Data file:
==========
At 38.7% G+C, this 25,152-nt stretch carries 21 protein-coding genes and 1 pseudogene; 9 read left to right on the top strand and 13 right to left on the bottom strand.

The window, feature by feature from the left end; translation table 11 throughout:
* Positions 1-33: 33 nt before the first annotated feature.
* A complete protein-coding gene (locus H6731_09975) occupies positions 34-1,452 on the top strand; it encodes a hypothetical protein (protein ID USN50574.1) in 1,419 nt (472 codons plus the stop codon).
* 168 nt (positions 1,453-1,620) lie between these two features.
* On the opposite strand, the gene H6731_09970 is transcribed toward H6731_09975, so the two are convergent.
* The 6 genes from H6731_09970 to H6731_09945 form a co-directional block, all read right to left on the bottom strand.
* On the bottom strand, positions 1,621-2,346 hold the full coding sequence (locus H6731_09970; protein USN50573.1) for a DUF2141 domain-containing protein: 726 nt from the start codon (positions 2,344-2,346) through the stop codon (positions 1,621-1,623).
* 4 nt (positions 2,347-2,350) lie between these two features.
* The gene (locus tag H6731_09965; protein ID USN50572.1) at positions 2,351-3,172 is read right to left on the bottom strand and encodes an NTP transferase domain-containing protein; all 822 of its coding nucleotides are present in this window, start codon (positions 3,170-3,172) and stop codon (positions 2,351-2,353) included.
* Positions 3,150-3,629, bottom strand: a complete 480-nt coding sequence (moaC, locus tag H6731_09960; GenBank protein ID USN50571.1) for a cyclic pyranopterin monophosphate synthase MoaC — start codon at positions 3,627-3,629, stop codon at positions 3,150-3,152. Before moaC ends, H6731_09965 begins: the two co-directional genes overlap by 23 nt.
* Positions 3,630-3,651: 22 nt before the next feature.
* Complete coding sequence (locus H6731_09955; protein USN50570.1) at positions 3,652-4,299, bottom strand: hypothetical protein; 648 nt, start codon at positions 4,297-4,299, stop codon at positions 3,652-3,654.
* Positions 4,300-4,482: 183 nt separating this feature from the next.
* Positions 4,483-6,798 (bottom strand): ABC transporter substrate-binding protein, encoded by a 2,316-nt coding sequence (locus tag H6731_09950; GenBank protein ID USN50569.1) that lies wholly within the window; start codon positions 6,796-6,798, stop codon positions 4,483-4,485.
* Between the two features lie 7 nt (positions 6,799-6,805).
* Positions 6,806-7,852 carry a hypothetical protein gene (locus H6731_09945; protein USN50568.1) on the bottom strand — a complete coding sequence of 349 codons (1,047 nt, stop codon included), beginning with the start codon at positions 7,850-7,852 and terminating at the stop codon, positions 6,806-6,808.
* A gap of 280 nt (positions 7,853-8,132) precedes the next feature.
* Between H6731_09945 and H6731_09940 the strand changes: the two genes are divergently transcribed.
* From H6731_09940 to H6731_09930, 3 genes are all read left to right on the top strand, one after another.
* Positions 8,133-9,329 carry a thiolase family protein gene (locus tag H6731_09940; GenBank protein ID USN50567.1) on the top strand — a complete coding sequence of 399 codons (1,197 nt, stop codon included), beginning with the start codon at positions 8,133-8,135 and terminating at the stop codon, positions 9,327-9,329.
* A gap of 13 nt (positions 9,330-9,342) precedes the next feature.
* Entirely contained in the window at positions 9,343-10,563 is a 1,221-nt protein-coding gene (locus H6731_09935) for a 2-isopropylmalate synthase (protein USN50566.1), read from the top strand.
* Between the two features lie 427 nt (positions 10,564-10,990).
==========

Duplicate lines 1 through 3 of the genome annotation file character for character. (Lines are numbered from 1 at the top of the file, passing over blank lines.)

At 38.7% G+C, this 25,152-nt stretch carries 21 protein-coding genes and 1 pseudogene; 9 read left to right on the top strand and 13 right to left on the bottom strand.

The window, feature by feature from the left end; translation table 11 throughout:
* Positions 1-33: 33 nt before the first annotated feature.